When the user of the device 102 attempts to access the content server 108 or the application server 109 again, after downloading and installing the custom application launcher 132, by sending a content request (168) to the MAG 118, the authorization application 120 searches (170) the white list entries 124 based on the identity of the device 102, now discovers an entry corresponding to the device 102 (said in other words, the authorization application 120 determines that the device 102 is “white listed”), and grants access of the device 102 to the data network and hence to access the content server 108 or the application server 109. The MAG 118 forwards (172) the content request to the content server 108 identified in the request, the content server 108 returns (174) the content to the MAG 118, and the MAG 118 forwards (176) the content to the device 102 where the content is rendered by the web browser of the device 102. Alternatively, the MAG 118 may forward (172) the request to a network address (e.g., an Internet Protocol address) contained in the request.

It is understood that the device 102 may equally request a web service that may pass from the device 102 to the MAG 118. After searching (170) the white list entries 124 and confirming the white listing of the device 102, the MAG 118 may forward the request to a web server 126. The web server 126 may process the request in part by requesting services provided by one or more application servers 109. The web server 126 may collate, combine, or otherwise bundle together the responses from the one or more application servers 109, and return the bundled response to the device 102.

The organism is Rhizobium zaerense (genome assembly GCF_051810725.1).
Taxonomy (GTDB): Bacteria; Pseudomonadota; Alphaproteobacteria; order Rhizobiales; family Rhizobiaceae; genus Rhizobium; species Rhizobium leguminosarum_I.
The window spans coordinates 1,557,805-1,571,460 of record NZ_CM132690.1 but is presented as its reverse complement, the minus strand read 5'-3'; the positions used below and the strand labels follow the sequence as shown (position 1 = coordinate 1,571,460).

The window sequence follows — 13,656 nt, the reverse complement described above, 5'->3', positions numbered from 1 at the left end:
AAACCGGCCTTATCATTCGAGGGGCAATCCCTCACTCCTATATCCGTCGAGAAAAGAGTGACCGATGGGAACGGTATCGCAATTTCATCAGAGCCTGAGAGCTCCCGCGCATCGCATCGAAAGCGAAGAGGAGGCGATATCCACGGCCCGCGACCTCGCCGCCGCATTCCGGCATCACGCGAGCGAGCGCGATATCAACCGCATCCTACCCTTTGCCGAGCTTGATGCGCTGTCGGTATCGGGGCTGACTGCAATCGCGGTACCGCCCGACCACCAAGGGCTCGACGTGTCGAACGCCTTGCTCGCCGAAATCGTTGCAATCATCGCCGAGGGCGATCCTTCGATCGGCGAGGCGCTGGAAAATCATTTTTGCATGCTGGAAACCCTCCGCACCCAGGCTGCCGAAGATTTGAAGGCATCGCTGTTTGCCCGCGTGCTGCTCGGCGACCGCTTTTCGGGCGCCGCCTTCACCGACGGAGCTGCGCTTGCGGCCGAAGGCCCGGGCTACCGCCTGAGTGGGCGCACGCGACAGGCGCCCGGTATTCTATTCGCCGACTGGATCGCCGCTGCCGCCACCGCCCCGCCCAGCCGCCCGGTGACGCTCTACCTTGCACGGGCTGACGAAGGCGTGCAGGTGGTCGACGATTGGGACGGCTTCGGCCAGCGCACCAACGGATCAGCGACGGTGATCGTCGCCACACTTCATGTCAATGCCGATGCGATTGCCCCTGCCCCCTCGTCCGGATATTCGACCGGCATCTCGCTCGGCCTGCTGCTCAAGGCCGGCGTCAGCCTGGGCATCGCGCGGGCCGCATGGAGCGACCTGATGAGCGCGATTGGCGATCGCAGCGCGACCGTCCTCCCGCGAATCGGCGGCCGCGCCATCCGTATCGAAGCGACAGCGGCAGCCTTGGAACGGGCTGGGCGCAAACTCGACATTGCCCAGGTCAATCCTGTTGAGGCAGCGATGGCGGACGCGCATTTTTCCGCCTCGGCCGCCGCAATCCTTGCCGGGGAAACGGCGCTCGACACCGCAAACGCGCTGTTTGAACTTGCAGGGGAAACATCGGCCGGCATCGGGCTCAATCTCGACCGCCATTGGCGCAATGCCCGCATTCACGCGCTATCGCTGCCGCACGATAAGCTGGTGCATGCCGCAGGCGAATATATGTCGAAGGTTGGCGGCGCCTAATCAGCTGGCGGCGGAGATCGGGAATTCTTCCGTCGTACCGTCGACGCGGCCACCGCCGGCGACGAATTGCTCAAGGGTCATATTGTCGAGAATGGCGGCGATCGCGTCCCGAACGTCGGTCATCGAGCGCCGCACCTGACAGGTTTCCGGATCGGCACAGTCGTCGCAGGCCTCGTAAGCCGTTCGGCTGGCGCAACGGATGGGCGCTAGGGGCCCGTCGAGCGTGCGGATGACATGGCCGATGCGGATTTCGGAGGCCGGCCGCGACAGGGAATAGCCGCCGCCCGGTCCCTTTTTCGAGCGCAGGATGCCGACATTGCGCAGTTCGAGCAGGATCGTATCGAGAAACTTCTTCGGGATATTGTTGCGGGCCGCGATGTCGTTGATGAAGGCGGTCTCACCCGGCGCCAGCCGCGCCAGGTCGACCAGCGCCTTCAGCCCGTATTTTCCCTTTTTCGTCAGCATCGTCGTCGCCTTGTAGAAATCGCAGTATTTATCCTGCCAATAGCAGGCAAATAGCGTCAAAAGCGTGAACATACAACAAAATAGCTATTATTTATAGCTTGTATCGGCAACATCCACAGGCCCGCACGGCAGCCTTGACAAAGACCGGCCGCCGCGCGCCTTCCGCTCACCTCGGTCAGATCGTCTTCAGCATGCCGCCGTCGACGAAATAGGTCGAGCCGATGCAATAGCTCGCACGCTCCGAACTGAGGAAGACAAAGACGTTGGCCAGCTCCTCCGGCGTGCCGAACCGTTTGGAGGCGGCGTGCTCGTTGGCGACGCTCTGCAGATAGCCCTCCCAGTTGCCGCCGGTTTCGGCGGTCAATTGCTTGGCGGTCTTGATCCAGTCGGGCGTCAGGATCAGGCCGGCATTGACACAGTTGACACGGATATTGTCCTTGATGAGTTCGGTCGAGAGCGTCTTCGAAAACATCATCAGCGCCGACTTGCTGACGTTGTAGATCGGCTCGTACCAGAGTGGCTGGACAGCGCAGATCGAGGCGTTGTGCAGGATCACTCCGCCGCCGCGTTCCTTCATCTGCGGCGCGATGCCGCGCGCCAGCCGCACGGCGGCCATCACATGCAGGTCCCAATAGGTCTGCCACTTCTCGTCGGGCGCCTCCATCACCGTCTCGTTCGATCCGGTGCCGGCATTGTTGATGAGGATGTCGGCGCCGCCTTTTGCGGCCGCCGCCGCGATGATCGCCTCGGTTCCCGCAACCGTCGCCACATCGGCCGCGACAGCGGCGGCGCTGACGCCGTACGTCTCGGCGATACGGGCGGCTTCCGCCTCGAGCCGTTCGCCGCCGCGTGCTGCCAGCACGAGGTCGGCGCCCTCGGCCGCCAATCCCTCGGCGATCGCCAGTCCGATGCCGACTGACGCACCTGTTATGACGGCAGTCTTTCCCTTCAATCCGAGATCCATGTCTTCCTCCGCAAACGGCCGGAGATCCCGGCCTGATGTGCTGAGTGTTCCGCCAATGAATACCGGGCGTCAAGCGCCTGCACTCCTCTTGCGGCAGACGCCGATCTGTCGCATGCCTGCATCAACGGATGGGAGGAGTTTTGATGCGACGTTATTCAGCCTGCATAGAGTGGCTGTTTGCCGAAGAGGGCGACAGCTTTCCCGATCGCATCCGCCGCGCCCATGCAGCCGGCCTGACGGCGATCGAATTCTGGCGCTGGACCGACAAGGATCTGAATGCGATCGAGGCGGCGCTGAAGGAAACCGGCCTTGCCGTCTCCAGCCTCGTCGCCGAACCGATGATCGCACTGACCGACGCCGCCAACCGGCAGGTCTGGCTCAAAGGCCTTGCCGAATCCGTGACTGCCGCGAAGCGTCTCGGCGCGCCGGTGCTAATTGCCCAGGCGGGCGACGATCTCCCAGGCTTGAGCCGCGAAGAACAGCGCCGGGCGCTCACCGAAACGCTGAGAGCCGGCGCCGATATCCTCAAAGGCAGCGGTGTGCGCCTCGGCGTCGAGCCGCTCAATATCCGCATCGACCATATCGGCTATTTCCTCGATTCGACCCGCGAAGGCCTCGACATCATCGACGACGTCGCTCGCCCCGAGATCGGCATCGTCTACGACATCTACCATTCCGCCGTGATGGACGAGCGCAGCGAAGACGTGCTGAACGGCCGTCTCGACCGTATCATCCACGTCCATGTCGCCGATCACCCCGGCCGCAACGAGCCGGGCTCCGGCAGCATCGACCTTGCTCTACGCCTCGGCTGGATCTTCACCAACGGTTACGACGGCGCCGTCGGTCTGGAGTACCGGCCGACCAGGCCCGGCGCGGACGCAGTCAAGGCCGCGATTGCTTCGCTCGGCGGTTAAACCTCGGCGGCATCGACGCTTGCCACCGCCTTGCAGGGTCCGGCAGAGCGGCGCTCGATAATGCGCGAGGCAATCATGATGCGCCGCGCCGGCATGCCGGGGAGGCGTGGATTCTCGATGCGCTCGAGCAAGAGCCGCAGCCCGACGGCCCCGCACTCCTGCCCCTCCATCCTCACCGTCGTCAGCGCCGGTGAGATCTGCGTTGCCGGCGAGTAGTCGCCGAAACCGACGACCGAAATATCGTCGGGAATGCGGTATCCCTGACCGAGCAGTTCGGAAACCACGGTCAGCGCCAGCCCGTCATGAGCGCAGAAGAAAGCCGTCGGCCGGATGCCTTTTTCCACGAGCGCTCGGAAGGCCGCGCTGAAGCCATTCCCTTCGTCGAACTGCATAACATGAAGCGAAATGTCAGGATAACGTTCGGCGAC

In an embodiment, the custom application launcher 132 periodically reports on its installation status to the authorization application 120 or to an application server 109 responsible for maintaining the white list entries 124. For example, the custom application launcher 132 may send a message indicating its installation status on a daily periodic basis, a weekly periodic basis, or a monthly periodic basis. Alternatively, the custom application launcher 132 may send a message indicating its installation status on some other periodic interval. The custom application launcher 132 may send the installation status message on about the periodic interval but randomly varied by some amount of time, so that the system 100 does not experience a troublesome peak of receiving such installation status messages all at the same time. For example, the custom application launcher 132 may send the installation status message at a time that is randomly varied based on a pseudorandom number generated from a seed value related to an identity of the device 102. The variation may be restricted within a range of plus or minus some period of time, such as plus or minus 10 minutes, plus or minus 30 minutes, plus or minus an hour, or some other time interval.